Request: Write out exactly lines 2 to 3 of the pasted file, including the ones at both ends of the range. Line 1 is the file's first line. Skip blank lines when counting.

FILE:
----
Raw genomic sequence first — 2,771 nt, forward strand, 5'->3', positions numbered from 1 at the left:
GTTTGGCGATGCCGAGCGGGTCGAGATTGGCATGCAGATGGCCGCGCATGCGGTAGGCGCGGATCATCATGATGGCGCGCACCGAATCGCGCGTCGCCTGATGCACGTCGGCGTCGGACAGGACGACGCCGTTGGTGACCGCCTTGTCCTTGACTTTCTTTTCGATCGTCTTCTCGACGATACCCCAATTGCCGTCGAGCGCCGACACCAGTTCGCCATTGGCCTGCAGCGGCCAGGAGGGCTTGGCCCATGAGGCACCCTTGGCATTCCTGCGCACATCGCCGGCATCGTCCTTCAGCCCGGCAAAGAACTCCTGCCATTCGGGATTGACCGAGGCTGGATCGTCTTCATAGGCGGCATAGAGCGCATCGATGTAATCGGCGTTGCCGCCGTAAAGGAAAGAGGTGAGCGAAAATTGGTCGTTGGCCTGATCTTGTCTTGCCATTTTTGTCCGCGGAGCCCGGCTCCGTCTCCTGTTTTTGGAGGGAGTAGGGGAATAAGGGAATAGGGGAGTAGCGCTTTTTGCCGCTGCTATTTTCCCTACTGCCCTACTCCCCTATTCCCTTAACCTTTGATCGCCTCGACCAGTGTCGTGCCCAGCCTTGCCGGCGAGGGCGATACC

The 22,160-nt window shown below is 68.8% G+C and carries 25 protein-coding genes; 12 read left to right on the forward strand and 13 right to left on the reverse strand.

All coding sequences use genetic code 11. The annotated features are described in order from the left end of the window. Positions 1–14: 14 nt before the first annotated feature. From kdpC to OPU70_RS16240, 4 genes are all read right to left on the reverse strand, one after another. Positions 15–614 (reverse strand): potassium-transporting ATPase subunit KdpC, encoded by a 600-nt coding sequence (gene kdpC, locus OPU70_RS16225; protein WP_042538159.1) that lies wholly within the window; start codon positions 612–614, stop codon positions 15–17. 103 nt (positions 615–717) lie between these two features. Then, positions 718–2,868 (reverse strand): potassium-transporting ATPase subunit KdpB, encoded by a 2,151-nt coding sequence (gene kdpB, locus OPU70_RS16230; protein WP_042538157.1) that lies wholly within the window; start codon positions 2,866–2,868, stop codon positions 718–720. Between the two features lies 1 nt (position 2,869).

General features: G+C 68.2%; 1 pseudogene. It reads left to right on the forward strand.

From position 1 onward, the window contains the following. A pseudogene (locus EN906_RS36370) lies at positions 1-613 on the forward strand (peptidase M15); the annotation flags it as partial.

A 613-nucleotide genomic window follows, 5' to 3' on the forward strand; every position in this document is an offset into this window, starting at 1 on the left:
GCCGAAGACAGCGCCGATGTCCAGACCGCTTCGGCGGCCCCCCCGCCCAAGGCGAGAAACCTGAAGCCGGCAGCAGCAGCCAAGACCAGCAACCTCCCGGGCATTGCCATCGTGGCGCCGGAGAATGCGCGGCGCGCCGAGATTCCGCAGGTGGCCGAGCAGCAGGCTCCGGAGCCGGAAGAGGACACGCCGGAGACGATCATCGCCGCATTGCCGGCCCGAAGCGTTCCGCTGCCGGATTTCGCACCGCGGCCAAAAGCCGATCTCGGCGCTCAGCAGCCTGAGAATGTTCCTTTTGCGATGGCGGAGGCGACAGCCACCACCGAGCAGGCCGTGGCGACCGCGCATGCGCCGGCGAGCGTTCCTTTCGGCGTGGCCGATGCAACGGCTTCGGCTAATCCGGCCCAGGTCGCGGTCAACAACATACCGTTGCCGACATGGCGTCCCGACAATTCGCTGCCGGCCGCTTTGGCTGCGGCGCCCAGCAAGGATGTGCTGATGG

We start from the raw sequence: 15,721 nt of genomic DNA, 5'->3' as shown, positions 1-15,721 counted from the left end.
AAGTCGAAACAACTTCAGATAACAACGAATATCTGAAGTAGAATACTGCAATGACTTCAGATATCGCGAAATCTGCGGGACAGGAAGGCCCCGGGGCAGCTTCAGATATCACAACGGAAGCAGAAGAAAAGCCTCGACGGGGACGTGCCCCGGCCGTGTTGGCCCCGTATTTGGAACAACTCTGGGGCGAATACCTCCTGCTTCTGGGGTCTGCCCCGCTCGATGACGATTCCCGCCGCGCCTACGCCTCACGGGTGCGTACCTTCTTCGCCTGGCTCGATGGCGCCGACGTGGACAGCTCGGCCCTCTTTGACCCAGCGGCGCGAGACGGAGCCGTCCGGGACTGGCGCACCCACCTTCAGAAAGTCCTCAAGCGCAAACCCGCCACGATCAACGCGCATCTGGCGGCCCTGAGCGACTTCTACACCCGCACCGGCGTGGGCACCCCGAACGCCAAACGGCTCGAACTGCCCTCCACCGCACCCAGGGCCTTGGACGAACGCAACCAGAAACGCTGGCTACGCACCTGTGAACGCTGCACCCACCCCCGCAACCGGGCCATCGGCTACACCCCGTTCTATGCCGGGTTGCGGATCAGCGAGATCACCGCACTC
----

GTTTGGCGATGCCGAGCGGGTCGAGATTGGCATGCAGATGGCCGCGCATGCGGTAGGCGCGGATCATCATGATGGCGCGCACCGAATCGCGCGTCGCCTGATGCACGTCGGCGTCGGACAGGACGACGCCGTTGGTGACCGCCTTGTCCTTGACTTTCTTTTCGATCGTCTTCTCGACGATACCCCAATTGCCGTCGAGCGCCGACACCAGTTCGCCATTGGCCTGCAGCGGCCAGGAGGGCTTGGCCCATGAGGCACCCTTGGCATTCCTGCGCACATCGCCGGCATCGTCCTTCAGCCCGGCAAAGAACTCCTGCCATTCGGGATTGACCGAGGCTGGATCGTCTTCATAGGCGGCATAGAGCGCATCGATGTAATCGGCGTTGCCGCCGTAAAGGAAAGAGGTGAGCGAAAATTGGTCGTTGGCCTGATCTTGTCTTGCCATTTTTGTCCGCGGAGCCCGGCTCCGTCTCCTGTTTTTGGAGGGAGTAGGGGAATAAGGGAATAGGGGAGTAGCGCTTTTTGCCGCTGCTATTTTCCCTACTGCCCTACTCCCCTATTCCCTTAACCTTTGATCGCCTCGACCAGTGTCGTGCCCAGCCTTGCCGGCGAGGGCGATACC

The 22,160-nt window shown below is 68.8% G+C and carries 25 protein-coding genes; 12 read left to right on the forward strand and 13 right to left on the reverse strand.